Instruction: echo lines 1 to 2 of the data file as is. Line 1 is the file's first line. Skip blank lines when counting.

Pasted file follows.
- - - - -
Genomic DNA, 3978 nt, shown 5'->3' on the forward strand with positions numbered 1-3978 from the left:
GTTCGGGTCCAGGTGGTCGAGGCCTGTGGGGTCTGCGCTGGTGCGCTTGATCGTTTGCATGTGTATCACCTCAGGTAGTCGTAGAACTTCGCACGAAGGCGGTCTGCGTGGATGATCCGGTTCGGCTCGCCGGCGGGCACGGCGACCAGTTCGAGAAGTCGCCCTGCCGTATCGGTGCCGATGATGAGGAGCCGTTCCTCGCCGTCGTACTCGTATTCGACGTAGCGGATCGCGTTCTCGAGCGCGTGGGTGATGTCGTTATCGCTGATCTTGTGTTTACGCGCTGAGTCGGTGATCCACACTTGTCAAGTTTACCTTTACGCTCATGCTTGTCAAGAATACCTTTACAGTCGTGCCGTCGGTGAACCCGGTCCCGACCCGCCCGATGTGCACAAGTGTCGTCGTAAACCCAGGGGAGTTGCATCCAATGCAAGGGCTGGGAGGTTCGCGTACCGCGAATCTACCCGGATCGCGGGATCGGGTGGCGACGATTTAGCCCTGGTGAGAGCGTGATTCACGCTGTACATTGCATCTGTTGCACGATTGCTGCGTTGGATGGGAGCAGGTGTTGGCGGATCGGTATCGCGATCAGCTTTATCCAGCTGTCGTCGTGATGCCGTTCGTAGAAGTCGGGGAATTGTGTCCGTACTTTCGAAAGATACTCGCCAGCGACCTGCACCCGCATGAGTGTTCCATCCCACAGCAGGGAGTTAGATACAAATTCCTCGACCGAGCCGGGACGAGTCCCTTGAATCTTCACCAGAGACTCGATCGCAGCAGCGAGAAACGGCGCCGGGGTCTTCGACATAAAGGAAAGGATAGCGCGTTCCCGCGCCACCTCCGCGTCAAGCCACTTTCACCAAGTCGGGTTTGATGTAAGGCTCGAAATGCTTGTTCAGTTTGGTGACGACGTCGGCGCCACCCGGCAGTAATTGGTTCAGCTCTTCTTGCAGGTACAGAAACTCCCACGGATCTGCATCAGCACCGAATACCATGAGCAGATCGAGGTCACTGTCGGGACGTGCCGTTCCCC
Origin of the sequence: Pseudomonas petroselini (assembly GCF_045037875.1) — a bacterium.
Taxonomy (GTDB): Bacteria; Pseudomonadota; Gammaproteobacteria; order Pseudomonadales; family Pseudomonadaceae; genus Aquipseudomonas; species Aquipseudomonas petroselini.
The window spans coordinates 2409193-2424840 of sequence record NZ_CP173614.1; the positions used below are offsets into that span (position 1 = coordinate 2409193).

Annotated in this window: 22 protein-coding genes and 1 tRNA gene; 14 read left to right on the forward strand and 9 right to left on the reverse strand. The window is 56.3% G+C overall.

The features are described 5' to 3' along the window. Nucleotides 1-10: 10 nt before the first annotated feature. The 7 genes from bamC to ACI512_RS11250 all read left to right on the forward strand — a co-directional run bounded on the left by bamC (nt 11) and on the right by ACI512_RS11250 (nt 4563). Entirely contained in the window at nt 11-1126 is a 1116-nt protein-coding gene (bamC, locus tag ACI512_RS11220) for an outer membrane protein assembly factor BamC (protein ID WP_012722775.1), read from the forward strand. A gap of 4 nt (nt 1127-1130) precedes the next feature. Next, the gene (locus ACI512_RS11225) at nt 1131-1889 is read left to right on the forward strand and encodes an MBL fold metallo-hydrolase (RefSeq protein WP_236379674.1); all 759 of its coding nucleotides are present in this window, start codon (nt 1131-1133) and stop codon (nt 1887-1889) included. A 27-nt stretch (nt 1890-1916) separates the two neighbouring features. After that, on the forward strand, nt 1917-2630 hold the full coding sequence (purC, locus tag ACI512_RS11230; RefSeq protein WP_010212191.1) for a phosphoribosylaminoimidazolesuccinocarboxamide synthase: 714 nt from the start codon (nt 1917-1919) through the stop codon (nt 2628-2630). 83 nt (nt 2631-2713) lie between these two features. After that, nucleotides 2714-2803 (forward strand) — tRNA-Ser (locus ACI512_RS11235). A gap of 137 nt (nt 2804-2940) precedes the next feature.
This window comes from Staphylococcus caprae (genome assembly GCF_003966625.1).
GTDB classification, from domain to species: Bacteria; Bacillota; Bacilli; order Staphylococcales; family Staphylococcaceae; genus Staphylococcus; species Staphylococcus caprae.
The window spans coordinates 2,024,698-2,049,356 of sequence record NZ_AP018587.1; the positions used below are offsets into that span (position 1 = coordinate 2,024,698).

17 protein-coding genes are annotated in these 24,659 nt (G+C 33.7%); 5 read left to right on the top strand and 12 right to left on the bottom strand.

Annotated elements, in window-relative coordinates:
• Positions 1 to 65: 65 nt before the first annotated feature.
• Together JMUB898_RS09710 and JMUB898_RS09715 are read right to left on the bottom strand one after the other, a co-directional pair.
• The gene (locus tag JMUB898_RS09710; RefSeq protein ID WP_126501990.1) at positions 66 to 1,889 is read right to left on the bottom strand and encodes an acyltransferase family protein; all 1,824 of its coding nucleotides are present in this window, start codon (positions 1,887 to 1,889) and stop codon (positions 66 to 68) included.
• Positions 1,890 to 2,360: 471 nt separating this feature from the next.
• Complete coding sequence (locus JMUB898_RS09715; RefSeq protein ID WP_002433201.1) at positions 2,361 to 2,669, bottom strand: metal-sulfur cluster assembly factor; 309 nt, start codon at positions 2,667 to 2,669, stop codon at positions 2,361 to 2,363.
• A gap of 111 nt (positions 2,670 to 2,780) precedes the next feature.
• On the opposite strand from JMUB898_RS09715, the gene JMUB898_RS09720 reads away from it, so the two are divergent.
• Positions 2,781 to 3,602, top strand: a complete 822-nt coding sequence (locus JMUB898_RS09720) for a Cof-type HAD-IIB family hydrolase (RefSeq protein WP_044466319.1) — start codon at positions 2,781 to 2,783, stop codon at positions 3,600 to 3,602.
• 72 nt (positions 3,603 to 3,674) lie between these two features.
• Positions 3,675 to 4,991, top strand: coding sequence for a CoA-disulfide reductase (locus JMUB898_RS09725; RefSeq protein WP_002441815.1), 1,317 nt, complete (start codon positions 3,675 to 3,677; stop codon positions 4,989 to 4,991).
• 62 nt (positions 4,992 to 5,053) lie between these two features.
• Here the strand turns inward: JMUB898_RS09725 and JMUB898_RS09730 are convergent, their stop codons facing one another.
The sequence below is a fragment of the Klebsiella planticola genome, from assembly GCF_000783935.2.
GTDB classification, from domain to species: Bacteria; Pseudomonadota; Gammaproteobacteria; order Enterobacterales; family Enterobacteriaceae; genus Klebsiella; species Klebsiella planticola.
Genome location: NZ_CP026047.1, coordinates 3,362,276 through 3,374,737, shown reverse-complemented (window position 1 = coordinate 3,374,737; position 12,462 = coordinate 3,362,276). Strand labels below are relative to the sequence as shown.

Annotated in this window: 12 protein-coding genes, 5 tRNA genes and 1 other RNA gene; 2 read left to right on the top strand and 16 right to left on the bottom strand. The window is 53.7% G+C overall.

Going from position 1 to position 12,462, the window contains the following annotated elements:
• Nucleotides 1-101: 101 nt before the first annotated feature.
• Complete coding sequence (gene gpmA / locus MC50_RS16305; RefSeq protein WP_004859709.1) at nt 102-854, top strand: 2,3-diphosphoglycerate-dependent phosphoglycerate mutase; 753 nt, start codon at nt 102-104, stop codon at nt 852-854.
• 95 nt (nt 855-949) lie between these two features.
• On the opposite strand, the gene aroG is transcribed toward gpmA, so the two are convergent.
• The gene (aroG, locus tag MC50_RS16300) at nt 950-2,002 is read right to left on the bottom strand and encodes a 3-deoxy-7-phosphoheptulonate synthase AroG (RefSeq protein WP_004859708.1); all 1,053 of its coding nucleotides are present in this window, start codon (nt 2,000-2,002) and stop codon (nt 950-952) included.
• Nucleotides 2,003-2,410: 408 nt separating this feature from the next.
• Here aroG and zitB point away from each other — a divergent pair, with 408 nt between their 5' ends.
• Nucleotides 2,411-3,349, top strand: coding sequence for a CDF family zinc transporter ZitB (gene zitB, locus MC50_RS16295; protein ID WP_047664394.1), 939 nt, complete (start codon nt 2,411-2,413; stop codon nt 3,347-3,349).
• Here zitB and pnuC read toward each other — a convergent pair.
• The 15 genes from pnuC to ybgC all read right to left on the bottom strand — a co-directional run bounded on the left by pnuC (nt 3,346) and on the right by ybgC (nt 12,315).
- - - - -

Genomic DNA, 3978 nt, shown 5'->3' on the forward strand with positions numbered 1-3978 from the left:
GTTCGGGTCCAGGTGGTCGAGGCCTGTGGGGTCTGCGCTGGTGCGCTTGATCGTTTGCATGTGTATCACCTCAGGTAGTCGTAGAACTTCGCACGAAGGCGGTCTGCGTGGATGATCCGGTTCGGCTCGCCGGCGGGCACGGCGACCAGTTCGAGAAGTCGCCCTGCCGTATCGGTGCCGATGATGAGGAGCCGTTCCTCGCCGTCGTACTCGTATTCGACGTAGCGGATCGCGTTCTCGAGCGCGTGGGTGATGTCGTTATCGCTGATCTTGTGTTTACGCGCTGAGTCGGTGATCCACACTTGTCAAGTTTACCTTTACGCTCATGCTTGTCAAGAATACCTTTACAGTCGTGCCGTCGGTGAACCCGGTCCCGACCCGCCCGATGTGCACAAGTGTCGTCGTAAACCCAGGGGAGTTGCATCCAATGCAAGGGCTGGGAGGTTCGCGTACCGCGAATCTACCCGGATCGCGGGATCGGGTGGCGACGATTTAGCCCTGGTGAGAGCGTGATTCACGCTGTACATTGCATCTGTTGCACGATTGCTGCGTTGGATGGGAGCAGGTGTTGGCGGATCGGTATCGCGATCAGCTTTATCCAGCTGTCGTCGTGATGCCGTTCGTAGAAGTCGGGGAATTGTGTCCGTACTTTCGAAAGATACTCGCCAGCGACCTGCACCCGCATGAGTGTTCCATCCCACAGCAGGGAGTTAGATACAAATTCCTCGACCGAGCCGGGACGAGTCCCTTGAATCTTCACCAGAGACTCGATCGCAGCAGCGAGAAACGGCGCCGGGGTCTTCGACATAAAGGAAAGGATAGCGCGTTCCCGCGCCACCTCCGCGTCAAGCCACTTTCACCAAGTCGGGTTTGATGTAAGGCTCGAAATGCTTGTTCAGTTTGGTGACGACGTCGGCGCCACCCGGCAGTAATTGGTTCAGCTCTTCTTGCAGGTACAGAAACTCCCACGGATCTGCATCAGCACCGAATACCATGAGCAGATCGAGGTCACTGTCGGGACGTGCCGTTCCCC